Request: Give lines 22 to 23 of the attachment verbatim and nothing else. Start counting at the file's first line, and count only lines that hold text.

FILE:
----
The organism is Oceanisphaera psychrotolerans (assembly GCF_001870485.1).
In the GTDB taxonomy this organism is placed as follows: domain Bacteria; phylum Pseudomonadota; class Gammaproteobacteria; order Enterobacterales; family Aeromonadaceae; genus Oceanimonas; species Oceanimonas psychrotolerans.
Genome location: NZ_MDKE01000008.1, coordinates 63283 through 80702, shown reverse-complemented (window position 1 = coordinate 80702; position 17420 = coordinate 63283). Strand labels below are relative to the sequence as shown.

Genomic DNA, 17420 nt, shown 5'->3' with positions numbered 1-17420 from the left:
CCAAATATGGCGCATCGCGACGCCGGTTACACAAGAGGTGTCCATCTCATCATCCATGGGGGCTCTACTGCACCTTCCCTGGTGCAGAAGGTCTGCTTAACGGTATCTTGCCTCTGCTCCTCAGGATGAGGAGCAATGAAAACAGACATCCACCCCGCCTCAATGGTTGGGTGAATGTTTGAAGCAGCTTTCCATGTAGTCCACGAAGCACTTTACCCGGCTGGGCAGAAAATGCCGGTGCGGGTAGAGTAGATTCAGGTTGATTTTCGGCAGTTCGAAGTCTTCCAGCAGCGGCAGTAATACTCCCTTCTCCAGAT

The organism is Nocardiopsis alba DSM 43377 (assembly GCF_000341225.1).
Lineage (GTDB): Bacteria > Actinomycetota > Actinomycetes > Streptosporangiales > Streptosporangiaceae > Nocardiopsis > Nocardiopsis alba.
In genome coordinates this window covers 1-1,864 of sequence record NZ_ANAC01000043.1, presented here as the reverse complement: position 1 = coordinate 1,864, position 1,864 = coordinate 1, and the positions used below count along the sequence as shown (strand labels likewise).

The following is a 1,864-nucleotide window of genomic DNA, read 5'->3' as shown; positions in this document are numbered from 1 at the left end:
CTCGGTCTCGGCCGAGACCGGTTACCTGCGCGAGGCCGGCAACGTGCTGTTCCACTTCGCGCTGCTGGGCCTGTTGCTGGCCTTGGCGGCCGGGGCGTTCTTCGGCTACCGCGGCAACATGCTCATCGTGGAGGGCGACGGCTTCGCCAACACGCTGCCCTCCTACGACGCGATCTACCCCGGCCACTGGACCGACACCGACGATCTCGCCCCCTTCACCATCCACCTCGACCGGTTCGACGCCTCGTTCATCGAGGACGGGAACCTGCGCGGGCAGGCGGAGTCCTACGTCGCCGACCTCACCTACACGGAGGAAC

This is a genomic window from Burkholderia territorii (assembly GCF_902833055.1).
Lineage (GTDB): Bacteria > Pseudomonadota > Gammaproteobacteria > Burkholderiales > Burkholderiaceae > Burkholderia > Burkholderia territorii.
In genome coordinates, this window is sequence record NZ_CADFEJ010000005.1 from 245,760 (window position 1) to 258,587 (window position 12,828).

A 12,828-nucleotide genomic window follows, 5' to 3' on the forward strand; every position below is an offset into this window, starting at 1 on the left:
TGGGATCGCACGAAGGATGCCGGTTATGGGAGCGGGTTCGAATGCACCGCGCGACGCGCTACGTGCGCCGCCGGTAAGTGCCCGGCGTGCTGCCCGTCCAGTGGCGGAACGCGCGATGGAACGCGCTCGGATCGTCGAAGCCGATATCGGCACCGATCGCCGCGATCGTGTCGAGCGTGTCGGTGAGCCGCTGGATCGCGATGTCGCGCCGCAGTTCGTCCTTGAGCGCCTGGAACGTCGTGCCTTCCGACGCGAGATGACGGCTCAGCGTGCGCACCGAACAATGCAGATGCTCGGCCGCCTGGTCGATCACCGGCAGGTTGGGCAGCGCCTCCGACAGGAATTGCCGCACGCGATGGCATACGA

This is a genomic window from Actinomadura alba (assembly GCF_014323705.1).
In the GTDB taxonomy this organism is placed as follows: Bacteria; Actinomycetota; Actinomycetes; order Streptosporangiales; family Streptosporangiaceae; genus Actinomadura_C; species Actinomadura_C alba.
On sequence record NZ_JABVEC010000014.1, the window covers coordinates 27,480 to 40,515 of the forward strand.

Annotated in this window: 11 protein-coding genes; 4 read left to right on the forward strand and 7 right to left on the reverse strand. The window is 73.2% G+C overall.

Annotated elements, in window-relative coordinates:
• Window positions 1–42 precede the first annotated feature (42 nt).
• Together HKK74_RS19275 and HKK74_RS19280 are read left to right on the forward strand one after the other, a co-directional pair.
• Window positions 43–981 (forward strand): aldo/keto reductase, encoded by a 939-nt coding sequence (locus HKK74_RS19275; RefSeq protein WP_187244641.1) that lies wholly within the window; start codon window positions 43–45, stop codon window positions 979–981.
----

• Together HKK74_RS19275 and HKK74_RS19280 are read left to right on the forward strand one after the other, a co-directional pair.
• Window positions 43–981 (forward strand): aldo/keto reductase, encoded by a 939-nt coding sequence (locus HKK74_RS19275; RefSeq protein WP_187244641.1) that lies wholly within the window; start codon window positions 43–45, stop codon window positions 979–981.